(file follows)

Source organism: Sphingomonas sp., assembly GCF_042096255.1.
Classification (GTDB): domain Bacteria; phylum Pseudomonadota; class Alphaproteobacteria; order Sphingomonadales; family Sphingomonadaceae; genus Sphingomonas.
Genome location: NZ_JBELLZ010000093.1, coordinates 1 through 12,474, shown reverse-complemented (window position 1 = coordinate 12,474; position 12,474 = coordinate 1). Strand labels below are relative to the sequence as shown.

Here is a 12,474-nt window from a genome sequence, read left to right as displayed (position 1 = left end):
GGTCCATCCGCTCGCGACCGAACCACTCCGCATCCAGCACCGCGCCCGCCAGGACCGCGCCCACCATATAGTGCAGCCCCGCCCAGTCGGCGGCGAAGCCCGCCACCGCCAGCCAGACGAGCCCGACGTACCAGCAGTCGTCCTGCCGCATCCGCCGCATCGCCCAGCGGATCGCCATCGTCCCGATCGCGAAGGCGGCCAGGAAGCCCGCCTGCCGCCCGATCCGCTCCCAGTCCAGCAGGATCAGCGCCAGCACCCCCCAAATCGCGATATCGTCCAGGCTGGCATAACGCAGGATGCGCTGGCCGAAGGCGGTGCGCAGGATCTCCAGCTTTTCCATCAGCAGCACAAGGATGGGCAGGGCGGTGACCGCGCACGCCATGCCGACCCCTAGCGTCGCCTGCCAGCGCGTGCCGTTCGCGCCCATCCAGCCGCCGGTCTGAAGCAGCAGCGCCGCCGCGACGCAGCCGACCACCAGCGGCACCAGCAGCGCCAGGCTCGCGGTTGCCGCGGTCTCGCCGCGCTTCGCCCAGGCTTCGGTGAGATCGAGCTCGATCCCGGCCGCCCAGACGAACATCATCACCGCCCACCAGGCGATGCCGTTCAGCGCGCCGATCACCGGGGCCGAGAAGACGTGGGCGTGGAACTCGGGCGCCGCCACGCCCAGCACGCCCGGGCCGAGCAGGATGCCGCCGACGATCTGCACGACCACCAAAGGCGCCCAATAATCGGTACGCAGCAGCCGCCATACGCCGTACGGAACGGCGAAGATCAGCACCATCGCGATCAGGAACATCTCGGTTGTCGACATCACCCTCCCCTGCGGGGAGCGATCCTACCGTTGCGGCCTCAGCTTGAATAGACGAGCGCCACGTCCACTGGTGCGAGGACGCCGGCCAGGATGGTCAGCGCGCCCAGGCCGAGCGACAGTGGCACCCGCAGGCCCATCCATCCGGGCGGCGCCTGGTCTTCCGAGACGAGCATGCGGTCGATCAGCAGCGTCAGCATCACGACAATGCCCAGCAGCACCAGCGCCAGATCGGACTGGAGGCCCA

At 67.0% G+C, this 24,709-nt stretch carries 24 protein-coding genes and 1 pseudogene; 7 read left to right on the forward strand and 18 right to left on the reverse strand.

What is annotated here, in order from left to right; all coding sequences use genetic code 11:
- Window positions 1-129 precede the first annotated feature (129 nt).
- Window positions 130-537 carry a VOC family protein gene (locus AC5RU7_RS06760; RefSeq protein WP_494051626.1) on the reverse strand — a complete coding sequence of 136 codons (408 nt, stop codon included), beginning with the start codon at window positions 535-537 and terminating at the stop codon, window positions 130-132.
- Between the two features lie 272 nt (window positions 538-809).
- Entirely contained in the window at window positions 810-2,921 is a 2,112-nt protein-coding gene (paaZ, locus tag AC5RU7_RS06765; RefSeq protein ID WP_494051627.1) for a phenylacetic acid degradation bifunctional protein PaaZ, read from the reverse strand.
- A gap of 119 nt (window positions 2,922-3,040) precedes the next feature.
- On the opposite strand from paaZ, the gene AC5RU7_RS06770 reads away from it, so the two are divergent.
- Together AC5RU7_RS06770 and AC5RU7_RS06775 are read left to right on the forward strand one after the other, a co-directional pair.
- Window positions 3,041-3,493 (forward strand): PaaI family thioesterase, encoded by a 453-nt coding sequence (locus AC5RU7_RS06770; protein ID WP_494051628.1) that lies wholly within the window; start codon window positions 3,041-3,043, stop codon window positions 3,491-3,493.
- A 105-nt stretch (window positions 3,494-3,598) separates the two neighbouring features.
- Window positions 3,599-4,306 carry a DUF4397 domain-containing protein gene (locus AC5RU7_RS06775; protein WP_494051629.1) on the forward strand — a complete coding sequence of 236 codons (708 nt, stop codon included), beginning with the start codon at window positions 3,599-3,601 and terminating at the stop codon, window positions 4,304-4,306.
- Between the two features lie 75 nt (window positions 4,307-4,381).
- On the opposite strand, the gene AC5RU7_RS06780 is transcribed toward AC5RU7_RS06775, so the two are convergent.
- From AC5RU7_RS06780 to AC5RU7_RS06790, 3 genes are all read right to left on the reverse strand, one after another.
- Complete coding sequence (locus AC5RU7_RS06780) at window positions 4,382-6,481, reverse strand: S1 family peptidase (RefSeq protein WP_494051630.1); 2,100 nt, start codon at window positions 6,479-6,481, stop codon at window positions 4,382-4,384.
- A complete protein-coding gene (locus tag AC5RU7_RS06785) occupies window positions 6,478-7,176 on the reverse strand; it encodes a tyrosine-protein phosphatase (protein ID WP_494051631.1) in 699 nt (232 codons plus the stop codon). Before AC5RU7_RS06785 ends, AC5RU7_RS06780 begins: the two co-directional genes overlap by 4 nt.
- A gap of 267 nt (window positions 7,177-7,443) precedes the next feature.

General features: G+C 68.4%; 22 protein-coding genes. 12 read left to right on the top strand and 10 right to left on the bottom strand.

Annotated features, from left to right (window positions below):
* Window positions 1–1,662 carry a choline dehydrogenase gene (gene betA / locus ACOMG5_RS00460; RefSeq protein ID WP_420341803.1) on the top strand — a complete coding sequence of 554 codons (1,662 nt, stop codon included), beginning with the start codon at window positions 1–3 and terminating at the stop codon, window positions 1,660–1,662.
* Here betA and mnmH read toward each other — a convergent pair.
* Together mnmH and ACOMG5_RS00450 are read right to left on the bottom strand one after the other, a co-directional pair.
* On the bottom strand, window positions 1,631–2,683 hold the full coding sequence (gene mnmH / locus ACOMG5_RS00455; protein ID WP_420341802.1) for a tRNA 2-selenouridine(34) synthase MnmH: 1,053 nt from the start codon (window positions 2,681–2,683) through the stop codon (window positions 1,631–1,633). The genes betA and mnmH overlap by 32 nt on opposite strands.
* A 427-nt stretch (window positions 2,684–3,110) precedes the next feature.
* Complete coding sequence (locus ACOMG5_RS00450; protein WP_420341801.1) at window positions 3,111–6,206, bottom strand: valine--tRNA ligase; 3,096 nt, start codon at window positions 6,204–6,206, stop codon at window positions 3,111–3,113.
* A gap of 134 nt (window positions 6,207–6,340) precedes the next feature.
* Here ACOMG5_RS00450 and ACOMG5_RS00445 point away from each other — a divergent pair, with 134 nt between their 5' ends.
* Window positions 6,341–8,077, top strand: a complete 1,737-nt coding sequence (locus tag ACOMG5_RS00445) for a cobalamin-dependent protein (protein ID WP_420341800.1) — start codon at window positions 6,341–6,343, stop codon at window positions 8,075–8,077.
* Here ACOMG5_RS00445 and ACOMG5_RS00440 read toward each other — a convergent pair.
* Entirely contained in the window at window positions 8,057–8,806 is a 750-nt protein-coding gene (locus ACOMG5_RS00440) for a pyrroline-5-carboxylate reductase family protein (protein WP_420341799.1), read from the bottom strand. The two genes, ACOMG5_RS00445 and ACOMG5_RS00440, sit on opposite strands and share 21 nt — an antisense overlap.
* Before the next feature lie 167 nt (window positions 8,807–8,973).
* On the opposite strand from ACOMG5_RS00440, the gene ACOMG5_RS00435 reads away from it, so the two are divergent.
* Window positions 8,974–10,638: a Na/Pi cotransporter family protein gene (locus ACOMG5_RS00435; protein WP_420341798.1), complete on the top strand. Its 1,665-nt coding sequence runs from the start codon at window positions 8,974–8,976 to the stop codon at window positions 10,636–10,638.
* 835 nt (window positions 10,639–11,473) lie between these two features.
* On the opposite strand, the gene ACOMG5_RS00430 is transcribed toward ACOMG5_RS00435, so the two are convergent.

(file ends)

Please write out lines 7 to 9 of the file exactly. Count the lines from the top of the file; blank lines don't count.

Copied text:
What is annotated here, in order from left to right; all coding sequences use genetic code 11:
- Window positions 1-129 precede the first annotated feature (129 nt).
- Window positions 130-537 carry a VOC family protein gene (locus AC5RU7_RS06760; RefSeq protein WP_494051626.1) on the reverse strand — a complete coding sequence of 136 codons (408 nt, stop codon included), beginning with the start codon at window positions 535-537 and terminating at the stop codon, window positions 130-132.